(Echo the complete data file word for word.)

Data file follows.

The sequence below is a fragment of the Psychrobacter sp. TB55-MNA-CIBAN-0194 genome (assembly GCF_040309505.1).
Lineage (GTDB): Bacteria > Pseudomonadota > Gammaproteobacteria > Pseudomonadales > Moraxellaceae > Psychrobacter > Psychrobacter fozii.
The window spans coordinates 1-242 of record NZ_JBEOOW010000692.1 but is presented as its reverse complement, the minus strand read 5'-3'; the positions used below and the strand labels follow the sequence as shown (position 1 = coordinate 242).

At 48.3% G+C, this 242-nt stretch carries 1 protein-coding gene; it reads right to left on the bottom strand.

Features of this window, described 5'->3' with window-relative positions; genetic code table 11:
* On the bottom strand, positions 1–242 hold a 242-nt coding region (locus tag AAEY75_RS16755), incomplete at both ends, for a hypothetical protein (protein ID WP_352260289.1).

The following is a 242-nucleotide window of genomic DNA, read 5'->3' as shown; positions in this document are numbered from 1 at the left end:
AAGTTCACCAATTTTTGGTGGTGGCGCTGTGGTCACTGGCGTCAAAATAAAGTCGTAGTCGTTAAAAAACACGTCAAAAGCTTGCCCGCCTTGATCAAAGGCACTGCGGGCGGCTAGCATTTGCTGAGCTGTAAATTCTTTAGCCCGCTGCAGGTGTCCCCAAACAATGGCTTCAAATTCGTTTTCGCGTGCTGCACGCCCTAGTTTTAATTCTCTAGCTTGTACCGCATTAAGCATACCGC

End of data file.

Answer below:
The sequence below is a fragment of the Psychrobacter sp. TB55-MNA-CIBAN-0194 genome (assembly GCF_040309505.1).
Lineage (GTDB): Bacteria > Pseudomonadota > Gammaproteobacteria > Pseudomonadales > Moraxellaceae > Psychrobacter > Psychrobacter fozii.
The window spans coordinates 1-242 of record NZ_JBEOOW010000692.1 but is presented as its reverse complement, the minus strand read 5'-3'; the positions used below and the strand labels follow the sequence as shown (position 1 = coordinate 242).

At 48.3% G+C, this 242-nt stretch carries 1 protein-coding gene; it reads right to left on the bottom strand.

Features of this window, described 5'->3' with window-relative positions; genetic code table 11:
* On the bottom strand, positions 1–242 hold a 242-nt coding region (locus tag AAEY75_RS16755), incomplete at both ends, for a hypothetical protein (protein ID WP_352260289.1).

The following is a 242-nucleotide window of genomic DNA, read 5'->3' as shown; positions in this document are numbered from 1 at the left end:
AAGTTCACCAATTTTTGGTGGTGGCGCTGTGGTCACTGGCGTCAAAATAAAGTCGTAGTCGTTAAAAAACACGTCAAAAGCTTGCCCGCCTTGATCAAAGGCACTGCGGGCGGCTAGCATTTGCTGAGCTGTAAATTCTTTAGCCCGCTGCAGGTGTCCCCAAACAATGGCTTCAAATTCGTTTTCGCGTGCTGCACGCCCTAGTTTTAATTCTCTAGCTTGTACCGCATTAAGCATACCGC